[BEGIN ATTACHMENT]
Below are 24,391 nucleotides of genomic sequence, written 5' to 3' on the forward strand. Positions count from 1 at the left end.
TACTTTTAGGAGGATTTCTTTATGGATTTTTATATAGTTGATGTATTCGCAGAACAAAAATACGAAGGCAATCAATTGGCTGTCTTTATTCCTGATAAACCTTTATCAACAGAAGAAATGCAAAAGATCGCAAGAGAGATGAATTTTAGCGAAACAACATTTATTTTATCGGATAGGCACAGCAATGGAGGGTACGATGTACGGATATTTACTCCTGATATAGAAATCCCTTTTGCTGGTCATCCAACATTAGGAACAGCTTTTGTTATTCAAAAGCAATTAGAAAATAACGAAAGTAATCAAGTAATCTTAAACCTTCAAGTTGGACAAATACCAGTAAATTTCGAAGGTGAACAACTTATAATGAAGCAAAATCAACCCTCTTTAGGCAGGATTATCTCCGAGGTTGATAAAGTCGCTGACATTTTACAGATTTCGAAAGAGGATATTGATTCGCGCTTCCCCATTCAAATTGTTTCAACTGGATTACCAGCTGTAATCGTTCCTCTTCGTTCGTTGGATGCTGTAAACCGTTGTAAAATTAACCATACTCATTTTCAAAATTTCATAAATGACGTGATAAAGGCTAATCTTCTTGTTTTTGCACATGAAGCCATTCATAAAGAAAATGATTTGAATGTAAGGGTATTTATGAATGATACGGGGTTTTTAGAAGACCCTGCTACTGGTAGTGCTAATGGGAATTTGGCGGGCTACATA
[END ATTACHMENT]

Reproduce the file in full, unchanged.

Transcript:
Below are 24,391 nucleotides of genomic sequence, written 5' to 3' on the forward strand. Positions count from 1 at the left end.
TACTTTTAGGAGGATTTCTTTATGGATTTTTATATAGTTGATGTATTCGCAGAACAAAAATACGAAGGCAATCAATTGGCTGTCTTTATTCCTGATAAACCTTTATCAACAGAAGAAATGCAAAAGATCGCAAGAGAGATGAATTTTAGCGAAACAACATTTATTTTATCGGATAGGCACAGCAATGGAGGGTACGATGTACGGATATTTACTCCTGATATAGAAATCCCTTTTGCTGGTCATCCAACATTAGGAACAGCTTTTGTTATTCAAAAGCAATTAGAAAATAACGAAAGTAATCAAGTAATCTTAAACCTTCAAGTTGGACAAATACCAGTAAATTTCGAAGGTGAACAACTTATAATGAAGCAAAATCAACCCTCTTTAGGCAGGATTATCTCCGAGGTTGATAAAGTCGCTGACATTTTACAGATTTCGAAAGAGGATATTGATTCGCGCTTCCCCATTCAAATTGTTTCAACTGGATTACCAGCTGTAATCGTTCCTCTTCGTTCGTTGGATGCTGTAAACCGTTGTAAAATTAACCATACTCATTTTCAAAATTTCATAAATGACGTGATAAAGGCTAATCTTCTTGTTTTTGCACATGAAGCCATTCATAAAGAAAATGATTTGAATGTAAGGGTATTTATGAATGATACGGGGTTTTTAGAAGACCCTGCTACTGGTAGTGCTAATGGGAATTTGGCGGGCTACATA